Last call at Aspen’s Cooper Street Pier
The Aspen Times
Aspen, CO Colorado
ASPEN ” When a bar offers up half-priced drinks and food, it generally means it is trying to drum up some business on an otherwise slow night. But for the folks who frequented Cooper Street Pier on Wednesday, the offer marked the end for the local watering hole that had endeared itself to Aspen’s working class.
“I’ve been coming here for 10 years and two months. And I’ll miss it a lot,” said Doug Wiggins, 39, of Aspen, who moved to town in 1998.
He said there just isn’t anything like Cooper Street Pier in Aspen. The bar, which occupied two floors of a building in the 500 block of its namesake street, was reminiscent of an earlier era.
It was dark yet cozy, and filled with character. The upstairs featured a smaller bar and multiple pool tables along with one that had been converted for ping-pong. There was also a cigarette machine that looked like it was straight out of Hollywood casting.
No cigarette girls here, though. And the carpeted stairs had definitely seen better days. But it didn’t seem to matter to a group of folks who gathered upstairs to drink a few beers and hang out one last time.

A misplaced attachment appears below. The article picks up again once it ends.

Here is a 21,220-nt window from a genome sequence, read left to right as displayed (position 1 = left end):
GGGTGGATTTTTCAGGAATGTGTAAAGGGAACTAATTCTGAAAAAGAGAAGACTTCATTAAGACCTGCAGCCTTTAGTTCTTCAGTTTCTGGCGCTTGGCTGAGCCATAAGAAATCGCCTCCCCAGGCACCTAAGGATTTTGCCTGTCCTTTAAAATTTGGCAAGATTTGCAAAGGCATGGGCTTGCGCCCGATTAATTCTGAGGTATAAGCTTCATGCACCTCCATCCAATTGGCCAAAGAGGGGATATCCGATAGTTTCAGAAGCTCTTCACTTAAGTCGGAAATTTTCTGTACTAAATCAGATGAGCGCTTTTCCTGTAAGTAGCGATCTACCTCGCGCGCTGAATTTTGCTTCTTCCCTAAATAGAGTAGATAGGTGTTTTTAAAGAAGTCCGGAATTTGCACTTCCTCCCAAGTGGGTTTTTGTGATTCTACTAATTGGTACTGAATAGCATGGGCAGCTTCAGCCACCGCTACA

“I can’t wait until they knock this place to the ground and turn it into a nice boutique, so I can come in and use their marble-tiled bathroom,” said 40-year-old Stacy Cagle of Aspen, as he watch some pals play ping-pong.
Later, he moved downstairs where people began to gather around the main bar. Some, including Cagle, danced. Others drank. Some people did both. It was almost as though they were celebrating the passing of an old friend.
Cooper Street Pier’s days seemed to be numbered in late May. That is when landlord Joshua Saslove filed a lawsuit against its owners, Siamese Basil LLC, claiming that the rent on the bar and a neighboring restaurant space hadn’t been paid.
But Cooper Street Pier survived ” at least until this week.
It was for nonpayment of rent that Cooper Street Pier was losing its space.
“They have not paid their rent in four months,” Saslove said. “We have tried to be as cooperative as possible.”
He also said Siamese Basil was in arrears on its utility bills, although that was a separate issue apart from the rent.
While the closure of Cooper Street Pier marks the end for locals such as Wiggins and Cagle, who frequented the bar, it also is a new beginning for some.
Saslove and his business partners plan to redevelop the property. The existing structure is to be demolished, and the property is to be developed into a mixed-use building. Saslove said the new building would also have a restaurant and bar element.
The planned redevelopment stems from a lawsuit filed by Saslove and his partners.
The group sued the city of Aspen after a subdivision request was denied by the City Council.
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